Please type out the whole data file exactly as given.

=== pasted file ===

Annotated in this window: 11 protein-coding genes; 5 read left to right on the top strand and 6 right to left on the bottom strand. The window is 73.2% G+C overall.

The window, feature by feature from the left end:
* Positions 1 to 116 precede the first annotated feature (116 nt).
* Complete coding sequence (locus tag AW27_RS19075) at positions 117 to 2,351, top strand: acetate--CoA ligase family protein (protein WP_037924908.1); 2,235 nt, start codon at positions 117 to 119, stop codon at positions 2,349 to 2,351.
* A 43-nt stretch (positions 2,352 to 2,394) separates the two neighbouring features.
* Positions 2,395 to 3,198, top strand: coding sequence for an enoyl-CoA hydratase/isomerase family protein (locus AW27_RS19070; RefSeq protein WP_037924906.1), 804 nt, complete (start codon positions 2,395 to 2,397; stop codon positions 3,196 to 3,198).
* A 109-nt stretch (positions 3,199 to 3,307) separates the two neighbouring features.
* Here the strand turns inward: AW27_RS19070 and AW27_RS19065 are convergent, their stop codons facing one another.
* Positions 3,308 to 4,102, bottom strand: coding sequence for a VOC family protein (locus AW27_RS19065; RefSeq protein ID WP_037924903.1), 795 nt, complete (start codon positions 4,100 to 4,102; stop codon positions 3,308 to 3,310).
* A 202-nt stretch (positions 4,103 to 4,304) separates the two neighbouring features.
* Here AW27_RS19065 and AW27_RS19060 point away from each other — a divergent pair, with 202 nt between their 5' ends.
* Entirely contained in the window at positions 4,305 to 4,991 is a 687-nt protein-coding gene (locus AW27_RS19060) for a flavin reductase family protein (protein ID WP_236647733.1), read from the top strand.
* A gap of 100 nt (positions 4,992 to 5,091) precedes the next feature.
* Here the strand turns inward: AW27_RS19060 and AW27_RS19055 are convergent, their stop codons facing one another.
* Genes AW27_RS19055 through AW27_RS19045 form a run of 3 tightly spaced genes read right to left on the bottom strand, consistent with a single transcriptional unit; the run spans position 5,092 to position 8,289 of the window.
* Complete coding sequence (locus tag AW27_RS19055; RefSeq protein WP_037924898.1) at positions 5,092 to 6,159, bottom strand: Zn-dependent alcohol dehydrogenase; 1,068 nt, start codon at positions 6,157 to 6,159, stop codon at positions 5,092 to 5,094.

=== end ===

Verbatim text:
Annotated in this window: 11 protein-coding genes; 5 read left to right on the top strand and 6 right to left on the bottom strand. The window is 73.2% G+C overall.

The window, feature by feature from the left end:
* Positions 1 to 116 precede the first annotated feature (116 nt).
* Complete coding sequence (locus tag AW27_RS19075) at positions 117 to 2,351, top strand: acetate--CoA ligase family protein (protein WP_037924908.1); 2,235 nt, start codon at positions 117 to 119, stop codon at positions 2,349 to 2,351.
* A 43-nt stretch (positions 2,352 to 2,394) separates the two neighbouring features.
* Positions 2,395 to 3,198, top strand: coding sequence for an enoyl-CoA hydratase/isomerase family protein (locus AW27_RS19070; RefSeq protein WP_037924906.1), 804 nt, complete (start codon positions 2,395 to 2,397; stop codon positions 3,196 to 3,198).
* A 109-nt stretch (positions 3,199 to 3,307) separates the two neighbouring features.
* Here the strand turns inward: AW27_RS19070 and AW27_RS19065 are convergent, their stop codons facing one another.
* Positions 3,308 to 4,102, bottom strand: coding sequence for a VOC family protein (locus AW27_RS19065; RefSeq protein ID WP_037924903.1), 795 nt, complete (start codon positions 4,100 to 4,102; stop codon positions 3,308 to 3,310).
* A 202-nt stretch (positions 4,103 to 4,304) separates the two neighbouring features.
* Here AW27_RS19065 and AW27_RS19060 point away from each other — a divergent pair, with 202 nt between their 5' ends.
* Entirely contained in the window at positions 4,305 to 4,991 is a 687-nt protein-coding gene (locus AW27_RS19060) for a flavin reductase family protein (protein ID WP_236647733.1), read from the top strand.
* A gap of 100 nt (positions 4,992 to 5,091) precedes the next feature.
* Here the strand turns inward: AW27_RS19060 and AW27_RS19055 are convergent, their stop codons facing one another.
* Genes AW27_RS19055 through AW27_RS19045 form a run of 3 tightly spaced genes read right to left on the bottom strand, consistent with a single transcriptional unit; the run spans position 5,092 to position 8,289 of the window.
* Complete coding sequence (locus tag AW27_RS19055; RefSeq protein WP_037924898.1) at positions 5,092 to 6,159, bottom strand: Zn-dependent alcohol dehydrogenase; 1,068 nt, start codon at positions 6,157 to 6,159, stop codon at positions 5,092 to 5,094.